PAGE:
Best-selling author Stuart Woods signs copies of his books for readers Wednesday during a Meet the Author event hosted by the Gwinnett County Public Library at the Norcross Cultural Arts and Community Center. (Staff Photo: Deanna Allen)
NORCROSS — Fans of best-selling author and Georgia native Stuart Woods showed their dedication Wednesday at the Norcross Cultural Arts and Community Center.
Marcia Young, a Monroe resident, brought along eight books and two posters for Woods to autograph during a Meet the Author event hosted by the Gwinnett County Public Library.
“I’ve been collecting his books for many, many years,” Young said. “I currently have every book he’s written and only three not in hardback. I just think he’s a wonderful author.”
Young said she’s hoping to one day have all her books signed by Woods, who was in Norcross promoting his latest novel, “Doing Hard Time.” It’s a thriller about New York cop-turned-attorney Stone Barrington, who takes a a trip to Bel-Air to check in on some business and personal concerns, expecting to relax. Instead, he works on a case that was thought to be closed and makes a criminal his ally.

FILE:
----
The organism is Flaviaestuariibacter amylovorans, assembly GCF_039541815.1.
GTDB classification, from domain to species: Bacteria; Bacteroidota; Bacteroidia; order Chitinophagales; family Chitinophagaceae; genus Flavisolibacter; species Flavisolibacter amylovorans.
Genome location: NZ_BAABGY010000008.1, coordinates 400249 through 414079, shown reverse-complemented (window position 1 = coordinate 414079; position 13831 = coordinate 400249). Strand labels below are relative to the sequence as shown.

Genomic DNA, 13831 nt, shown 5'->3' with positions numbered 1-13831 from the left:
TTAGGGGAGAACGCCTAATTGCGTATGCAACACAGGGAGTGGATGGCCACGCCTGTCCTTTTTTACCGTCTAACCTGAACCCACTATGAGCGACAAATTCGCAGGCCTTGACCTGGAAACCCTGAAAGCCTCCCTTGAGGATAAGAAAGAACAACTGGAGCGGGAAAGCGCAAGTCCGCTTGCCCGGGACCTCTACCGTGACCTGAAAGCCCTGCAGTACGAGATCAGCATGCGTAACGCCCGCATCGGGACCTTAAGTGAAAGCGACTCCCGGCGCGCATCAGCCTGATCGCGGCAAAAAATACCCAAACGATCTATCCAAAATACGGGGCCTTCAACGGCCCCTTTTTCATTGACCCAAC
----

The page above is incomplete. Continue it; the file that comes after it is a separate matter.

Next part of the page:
Helen Halton of Atlanta purchased the book, Woods’ 53rd novel, during the event and had started reading the first chapter while waiting for the author to take the stage.
“I love his books,” she said. “I’ve been reading them ever since his first one. I’ve been a fan a long time.”
Halton and other fans of Woods’ work were treated to a brief talk by the author, who discussed his work day — he writes for an hour a day seven days a week for eight months each year — and his favorite character and book — Will Lee and “Chiefs,” respectively — and then participated in a Q&A session.
“When I’m writing,” Woods told the audience, “I live in the book and I want my readers to live in the book.”
In addition to just publishing “Doing Hard Time,” Woods has two other books that are finished. One will be published in January and the other next spring. He’s currently working on a novel that will be released next summer.
“I’m writing for an audience of one, me,” Woods said, “and my theory always was, if I liked it, maybe somebody else would like it, too. That’s worked out well for me.”